2) With the end of the housing tax credit, I expect residential construction employment to decline further over the next few months. (more)
U.S. companies issued risky "junk" bonds at a record clip this week, taking advantage of keen investor appetite for returns amid declining interest rates and tepid stock markets.
The borrowing binge comes as the Federal Reserve keeps interest rates near zero and yields on U.S. government debt are near record lows. Those low rates have spread across a variety of markets, making it cheaper for companies with low credit ratings to borrow from investors.Corporate borrowers with less than investment-grade ratings sold $15.4 billion in junk bonds this week, a record total for a single week, according to data provider Dealogic. The month-to-date total, $21.1 billion, is especially high for August, typically a quiet month that has seen an average of just $6.5 billion in issuance over the past decade.
For the year, the volume of U.S. junk bonds has exceeded $155 billion, 80% higher than in the year-ago period and easily on pace to surpass the record $163.6 billion total for 2009. (more)
- $700-billion TARP bill.
- $787-billion economic stimulus bill the president deemed necessary to keep unemployment under 8%.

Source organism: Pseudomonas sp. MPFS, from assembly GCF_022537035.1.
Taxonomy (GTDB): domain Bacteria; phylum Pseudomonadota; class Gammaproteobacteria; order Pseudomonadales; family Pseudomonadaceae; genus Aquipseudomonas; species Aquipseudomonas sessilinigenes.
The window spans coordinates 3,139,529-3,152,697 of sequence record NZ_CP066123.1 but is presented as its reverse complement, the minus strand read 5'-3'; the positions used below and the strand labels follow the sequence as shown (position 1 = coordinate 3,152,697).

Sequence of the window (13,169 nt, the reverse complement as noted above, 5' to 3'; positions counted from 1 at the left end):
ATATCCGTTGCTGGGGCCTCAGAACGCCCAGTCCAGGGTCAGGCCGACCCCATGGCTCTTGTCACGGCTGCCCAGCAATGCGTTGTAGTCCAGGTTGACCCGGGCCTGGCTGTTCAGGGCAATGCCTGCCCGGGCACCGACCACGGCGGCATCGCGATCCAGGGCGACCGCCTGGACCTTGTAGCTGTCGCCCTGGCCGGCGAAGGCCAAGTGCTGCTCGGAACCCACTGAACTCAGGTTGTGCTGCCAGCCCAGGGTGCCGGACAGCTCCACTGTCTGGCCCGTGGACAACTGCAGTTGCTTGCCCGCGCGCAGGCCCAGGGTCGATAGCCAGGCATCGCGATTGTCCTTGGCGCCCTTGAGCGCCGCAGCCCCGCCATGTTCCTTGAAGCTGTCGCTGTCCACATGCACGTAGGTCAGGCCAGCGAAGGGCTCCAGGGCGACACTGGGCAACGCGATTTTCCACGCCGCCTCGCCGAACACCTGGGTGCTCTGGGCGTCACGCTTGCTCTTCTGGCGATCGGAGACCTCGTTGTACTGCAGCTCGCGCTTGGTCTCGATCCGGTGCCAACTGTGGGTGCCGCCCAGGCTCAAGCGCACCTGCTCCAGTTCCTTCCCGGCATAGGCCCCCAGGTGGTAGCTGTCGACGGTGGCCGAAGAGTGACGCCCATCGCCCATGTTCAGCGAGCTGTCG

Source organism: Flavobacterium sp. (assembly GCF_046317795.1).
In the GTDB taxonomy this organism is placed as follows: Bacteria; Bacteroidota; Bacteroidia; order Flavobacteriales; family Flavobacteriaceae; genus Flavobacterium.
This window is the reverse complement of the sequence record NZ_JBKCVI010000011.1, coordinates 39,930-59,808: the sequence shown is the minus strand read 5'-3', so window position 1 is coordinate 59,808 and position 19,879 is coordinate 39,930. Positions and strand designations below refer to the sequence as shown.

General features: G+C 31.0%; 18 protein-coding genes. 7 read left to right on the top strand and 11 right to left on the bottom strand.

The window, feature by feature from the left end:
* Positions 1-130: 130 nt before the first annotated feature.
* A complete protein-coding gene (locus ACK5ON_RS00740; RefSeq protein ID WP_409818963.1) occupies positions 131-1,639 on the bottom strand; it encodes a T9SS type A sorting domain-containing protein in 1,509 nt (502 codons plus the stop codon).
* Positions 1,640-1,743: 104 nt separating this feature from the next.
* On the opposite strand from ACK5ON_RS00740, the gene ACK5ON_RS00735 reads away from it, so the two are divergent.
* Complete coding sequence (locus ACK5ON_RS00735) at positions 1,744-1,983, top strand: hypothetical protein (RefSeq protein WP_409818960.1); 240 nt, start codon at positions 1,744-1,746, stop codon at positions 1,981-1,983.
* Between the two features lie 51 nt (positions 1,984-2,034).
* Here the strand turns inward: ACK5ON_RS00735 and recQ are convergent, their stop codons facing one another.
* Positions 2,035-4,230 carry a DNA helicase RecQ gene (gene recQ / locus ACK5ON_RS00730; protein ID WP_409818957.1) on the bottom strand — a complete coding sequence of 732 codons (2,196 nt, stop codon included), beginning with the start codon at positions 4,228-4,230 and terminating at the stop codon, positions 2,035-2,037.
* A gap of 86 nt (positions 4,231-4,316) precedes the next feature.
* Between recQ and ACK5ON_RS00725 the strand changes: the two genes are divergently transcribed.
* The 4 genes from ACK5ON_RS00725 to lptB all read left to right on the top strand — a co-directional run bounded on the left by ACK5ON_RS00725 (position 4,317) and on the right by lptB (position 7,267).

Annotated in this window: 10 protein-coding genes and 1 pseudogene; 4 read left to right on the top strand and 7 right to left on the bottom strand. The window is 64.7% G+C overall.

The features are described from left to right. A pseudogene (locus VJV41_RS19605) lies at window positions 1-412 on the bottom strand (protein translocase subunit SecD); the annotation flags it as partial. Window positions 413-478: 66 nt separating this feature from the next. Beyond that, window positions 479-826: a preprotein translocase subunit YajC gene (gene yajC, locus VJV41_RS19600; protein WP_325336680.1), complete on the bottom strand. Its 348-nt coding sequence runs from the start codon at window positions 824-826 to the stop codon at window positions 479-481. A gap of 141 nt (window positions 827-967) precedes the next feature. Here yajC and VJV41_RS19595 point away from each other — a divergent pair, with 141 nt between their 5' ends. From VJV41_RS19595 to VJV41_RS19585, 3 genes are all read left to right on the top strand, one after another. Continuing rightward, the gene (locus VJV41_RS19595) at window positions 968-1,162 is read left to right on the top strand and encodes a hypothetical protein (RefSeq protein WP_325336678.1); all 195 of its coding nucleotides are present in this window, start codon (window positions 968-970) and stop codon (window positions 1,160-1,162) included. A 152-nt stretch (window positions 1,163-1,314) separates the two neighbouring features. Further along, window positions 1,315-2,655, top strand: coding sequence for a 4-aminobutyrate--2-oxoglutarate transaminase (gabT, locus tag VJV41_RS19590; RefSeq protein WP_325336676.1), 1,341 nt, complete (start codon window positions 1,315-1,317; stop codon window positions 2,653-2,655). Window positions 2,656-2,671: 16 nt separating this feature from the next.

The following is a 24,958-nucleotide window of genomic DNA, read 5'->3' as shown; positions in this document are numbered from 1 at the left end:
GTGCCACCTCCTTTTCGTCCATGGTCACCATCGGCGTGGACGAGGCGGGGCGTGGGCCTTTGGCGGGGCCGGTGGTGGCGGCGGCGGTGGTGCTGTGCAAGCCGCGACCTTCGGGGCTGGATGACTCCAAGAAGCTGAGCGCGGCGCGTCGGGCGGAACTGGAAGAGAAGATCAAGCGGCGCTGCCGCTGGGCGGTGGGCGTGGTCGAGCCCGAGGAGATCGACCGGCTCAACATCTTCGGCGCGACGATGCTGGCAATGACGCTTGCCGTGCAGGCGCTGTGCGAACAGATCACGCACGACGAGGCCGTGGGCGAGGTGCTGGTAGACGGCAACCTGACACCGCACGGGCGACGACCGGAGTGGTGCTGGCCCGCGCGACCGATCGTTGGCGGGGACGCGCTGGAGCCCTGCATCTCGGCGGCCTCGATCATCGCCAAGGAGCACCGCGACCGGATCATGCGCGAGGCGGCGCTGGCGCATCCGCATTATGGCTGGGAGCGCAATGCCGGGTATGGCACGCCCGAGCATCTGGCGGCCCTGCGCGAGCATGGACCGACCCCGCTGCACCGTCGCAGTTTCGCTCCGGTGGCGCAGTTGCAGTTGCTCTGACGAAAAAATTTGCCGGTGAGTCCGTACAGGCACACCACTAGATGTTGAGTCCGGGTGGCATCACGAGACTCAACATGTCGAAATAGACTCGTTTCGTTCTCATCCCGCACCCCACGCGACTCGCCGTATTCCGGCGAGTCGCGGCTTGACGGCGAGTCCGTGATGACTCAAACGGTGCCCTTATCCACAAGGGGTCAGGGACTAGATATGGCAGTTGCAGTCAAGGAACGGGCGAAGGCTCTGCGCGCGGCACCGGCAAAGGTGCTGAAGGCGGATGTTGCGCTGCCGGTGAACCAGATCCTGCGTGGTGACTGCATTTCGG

- $410-billion Omnibus bill with 9,000 pork-barrel projects.
- $1.3-trillion deficit in fiscal year 2009.
- $1.4-trillion deficit estimated for fiscal year 2010.
- $1 trillion or more for a health care bill that the majority of Americans didn't want.
- Auto industry bailout with complete disregard to the bankruptcy laws, which turned the U.S. government into an equity owner and granted an ownership stake to the United Auto Workers union.
- $500-billion bailout of Fannie Mae and Freddie Mac.
- $145-billion bailout of Greece.
- Billions spent by the Federal Reserve to purchase toxic assets.
- $10.6-trillion dollar public debt the day Obama took the oath of office. In nineteen months, the public debt stands at $13.3-trillion (a 25% increase). (more)
FHA now backing apartments in Manhattan with a price tag of $820,000 to $3 million with a 3.5 percent down payment.